bcumings at midway.uchicago.edu
Mon Feb 11 11:13:09 EST 2002
You are right, shutaisei is chuch'esong, and it has been a staple subject
for Japanese intellecutals at least since the 1920s. Victor Koschmann's
book Revolution and Subjectivity, which came out four or five years ago,
deals with the post-1945 conception of shutaisei among Japanese
intellectuals, and is quite good. He didn't seem to be aware, however, that
shutai was also the ruling doctrine of North Korea.
I am quite sure that the Japanese usage rubbed off on Kim Il Sung and the
North Korean ideologues at some point before 1955, but proving it would be
just about impossible--since from the inception they would deny (and
expunge) any one-to-one relationship between the two. At the same time,
chuch'e was a follow-on to similar terms referring to self-reliance that
were used in the late 1940s, like chajusong and several others that I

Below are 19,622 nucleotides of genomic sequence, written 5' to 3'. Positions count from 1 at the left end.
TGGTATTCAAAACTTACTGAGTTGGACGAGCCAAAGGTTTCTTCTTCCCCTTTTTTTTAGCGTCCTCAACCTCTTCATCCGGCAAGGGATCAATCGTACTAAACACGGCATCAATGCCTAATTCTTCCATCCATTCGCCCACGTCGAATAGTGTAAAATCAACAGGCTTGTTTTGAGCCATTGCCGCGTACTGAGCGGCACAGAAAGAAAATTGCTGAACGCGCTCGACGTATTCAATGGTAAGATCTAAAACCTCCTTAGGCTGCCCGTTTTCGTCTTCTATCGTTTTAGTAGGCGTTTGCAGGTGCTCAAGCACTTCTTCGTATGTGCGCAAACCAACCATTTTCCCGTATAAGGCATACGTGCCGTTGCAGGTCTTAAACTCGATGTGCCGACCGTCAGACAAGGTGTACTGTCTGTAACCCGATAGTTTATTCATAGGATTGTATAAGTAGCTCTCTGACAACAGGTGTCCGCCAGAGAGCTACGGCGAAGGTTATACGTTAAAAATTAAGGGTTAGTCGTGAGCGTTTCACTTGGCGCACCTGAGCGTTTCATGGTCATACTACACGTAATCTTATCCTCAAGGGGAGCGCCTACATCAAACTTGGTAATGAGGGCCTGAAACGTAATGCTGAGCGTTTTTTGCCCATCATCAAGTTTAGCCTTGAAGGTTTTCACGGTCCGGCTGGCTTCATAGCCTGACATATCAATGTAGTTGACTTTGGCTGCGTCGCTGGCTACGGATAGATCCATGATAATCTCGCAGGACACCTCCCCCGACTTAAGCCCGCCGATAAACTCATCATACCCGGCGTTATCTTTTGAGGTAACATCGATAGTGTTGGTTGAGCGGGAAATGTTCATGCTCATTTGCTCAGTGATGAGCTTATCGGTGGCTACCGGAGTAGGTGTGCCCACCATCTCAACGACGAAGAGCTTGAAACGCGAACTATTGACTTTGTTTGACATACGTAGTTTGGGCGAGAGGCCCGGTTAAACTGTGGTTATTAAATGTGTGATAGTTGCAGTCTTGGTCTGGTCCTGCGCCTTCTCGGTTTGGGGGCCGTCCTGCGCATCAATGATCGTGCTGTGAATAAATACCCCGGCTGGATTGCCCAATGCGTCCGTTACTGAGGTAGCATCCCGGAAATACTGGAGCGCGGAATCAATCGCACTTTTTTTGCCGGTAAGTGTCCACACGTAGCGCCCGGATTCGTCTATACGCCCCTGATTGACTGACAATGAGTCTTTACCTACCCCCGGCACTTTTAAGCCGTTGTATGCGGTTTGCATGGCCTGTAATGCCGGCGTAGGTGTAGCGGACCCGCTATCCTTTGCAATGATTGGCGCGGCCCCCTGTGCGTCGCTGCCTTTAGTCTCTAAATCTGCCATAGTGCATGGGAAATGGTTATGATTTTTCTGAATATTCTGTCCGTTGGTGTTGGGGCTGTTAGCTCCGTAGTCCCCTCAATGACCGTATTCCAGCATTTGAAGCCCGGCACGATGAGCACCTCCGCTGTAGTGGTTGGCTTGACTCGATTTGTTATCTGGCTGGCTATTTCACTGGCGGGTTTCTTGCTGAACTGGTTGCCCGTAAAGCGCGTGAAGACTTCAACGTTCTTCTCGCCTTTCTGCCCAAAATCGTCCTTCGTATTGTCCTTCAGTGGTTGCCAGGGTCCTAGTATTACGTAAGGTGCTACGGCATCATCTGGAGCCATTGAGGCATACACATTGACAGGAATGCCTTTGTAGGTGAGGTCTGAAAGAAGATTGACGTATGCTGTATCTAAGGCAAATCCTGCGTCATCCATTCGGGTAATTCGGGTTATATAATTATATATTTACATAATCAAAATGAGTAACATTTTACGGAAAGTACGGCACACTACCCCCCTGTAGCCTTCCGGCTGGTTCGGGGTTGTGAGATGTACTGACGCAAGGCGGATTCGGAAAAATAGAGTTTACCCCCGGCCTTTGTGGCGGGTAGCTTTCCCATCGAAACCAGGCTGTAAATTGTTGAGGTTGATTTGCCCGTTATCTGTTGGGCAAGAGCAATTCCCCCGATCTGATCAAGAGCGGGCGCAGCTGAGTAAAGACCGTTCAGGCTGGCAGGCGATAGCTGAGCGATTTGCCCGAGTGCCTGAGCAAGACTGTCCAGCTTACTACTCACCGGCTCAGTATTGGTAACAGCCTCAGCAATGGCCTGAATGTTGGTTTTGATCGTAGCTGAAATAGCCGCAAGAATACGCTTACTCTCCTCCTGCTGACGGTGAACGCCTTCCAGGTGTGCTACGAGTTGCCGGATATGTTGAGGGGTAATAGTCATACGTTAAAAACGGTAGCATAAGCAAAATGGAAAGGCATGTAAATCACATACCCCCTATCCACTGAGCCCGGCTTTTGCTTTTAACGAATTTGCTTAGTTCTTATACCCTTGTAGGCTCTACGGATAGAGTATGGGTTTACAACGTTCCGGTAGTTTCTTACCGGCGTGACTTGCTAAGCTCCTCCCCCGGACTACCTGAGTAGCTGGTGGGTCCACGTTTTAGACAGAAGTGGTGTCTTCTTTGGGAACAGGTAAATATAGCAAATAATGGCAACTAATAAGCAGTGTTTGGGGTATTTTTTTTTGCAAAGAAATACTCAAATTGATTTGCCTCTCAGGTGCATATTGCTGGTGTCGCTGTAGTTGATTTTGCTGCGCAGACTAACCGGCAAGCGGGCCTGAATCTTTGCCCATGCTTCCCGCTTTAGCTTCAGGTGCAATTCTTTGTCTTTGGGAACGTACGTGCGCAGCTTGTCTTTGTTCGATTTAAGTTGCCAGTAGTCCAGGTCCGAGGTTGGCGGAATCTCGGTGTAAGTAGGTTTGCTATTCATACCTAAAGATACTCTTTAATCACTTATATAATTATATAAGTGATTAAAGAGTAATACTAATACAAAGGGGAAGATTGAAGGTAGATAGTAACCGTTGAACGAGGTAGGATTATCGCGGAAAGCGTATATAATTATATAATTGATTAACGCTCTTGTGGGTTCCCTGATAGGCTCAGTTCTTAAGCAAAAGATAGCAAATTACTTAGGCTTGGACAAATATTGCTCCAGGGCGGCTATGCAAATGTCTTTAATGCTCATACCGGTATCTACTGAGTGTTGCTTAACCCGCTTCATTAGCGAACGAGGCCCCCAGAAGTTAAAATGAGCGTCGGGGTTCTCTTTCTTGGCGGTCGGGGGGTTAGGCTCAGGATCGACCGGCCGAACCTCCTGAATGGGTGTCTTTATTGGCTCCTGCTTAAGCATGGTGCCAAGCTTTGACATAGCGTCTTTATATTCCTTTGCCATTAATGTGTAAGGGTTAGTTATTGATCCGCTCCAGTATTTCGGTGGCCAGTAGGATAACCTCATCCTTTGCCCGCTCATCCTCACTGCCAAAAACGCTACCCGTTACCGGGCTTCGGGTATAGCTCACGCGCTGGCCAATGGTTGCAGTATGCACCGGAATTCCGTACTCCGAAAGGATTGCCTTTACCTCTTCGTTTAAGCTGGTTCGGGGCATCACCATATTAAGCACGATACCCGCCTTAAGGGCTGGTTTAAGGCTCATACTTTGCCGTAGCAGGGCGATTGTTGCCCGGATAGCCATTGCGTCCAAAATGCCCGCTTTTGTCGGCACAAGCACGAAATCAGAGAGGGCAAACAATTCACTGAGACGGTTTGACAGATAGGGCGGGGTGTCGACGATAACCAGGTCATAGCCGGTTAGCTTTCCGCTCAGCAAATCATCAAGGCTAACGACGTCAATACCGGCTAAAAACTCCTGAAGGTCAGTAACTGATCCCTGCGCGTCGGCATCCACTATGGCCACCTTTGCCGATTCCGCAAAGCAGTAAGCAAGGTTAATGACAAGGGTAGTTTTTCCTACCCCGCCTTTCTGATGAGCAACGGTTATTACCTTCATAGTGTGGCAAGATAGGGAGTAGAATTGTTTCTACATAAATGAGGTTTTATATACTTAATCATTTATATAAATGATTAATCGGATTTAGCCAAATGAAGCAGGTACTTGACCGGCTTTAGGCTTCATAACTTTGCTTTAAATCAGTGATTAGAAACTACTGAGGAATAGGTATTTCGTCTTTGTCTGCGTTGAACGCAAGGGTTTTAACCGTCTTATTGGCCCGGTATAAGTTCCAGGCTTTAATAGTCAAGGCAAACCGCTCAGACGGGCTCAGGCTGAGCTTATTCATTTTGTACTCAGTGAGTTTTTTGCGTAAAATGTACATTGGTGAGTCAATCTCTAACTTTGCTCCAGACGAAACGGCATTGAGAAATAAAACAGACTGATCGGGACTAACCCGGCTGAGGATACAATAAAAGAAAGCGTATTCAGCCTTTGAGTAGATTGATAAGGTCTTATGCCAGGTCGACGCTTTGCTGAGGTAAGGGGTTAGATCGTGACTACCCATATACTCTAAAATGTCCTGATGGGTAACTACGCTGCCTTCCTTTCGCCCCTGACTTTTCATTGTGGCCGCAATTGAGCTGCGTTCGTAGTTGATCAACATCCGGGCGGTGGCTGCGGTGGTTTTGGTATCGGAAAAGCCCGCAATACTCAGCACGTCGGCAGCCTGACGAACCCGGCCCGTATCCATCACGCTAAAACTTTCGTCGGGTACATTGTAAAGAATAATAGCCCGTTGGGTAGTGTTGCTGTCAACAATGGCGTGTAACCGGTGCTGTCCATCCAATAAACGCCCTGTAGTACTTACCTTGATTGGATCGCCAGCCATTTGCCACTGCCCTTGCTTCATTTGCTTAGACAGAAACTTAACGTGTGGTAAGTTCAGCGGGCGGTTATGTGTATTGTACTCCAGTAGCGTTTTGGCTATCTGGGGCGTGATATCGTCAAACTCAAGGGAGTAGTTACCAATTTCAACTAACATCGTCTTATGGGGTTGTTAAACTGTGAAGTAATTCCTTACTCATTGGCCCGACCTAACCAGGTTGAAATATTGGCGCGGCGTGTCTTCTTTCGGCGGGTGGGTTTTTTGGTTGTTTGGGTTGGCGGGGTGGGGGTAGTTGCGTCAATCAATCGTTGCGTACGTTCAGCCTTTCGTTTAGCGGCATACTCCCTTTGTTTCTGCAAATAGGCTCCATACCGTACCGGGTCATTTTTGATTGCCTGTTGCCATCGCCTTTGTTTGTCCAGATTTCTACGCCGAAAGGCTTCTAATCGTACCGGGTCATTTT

discuss in my 1990 book (2nd volume of Origins of the Korean War). In 1955,
the introduction of this term may have been meant to give a philosophical
these other terms, since chu'che's original coinage in the 19th
century--again by the Japanese, who introduced most modern terminology to
E. Asia--was used to translate Hegel's (difficult to translate) notion of
At 10:03 AM 2/8/2002 +0100, you wrote:
>I am currently writing an article on the political system of North Korea
>for a German university textbook. Needless to say that in the course of
>this work I have to deal with the term Chuch'e.
>As far as I remember having heard, a philosophical term called Shutaisei
>(Chuch'esOng) has already been used by the Japanese in the 1920s, long
>before Kim Il-sOng introduced Chuch'e in his speech to the propagandists
>of the Nodongdang on December 28, 1955. Is that correct? And if yes, in
>which context has it been used before?
>Thanks a lot for your help.
>Fon: +49-30-55 99 878
>e-mail: ruediger.frank at rz.hu-berlin.de
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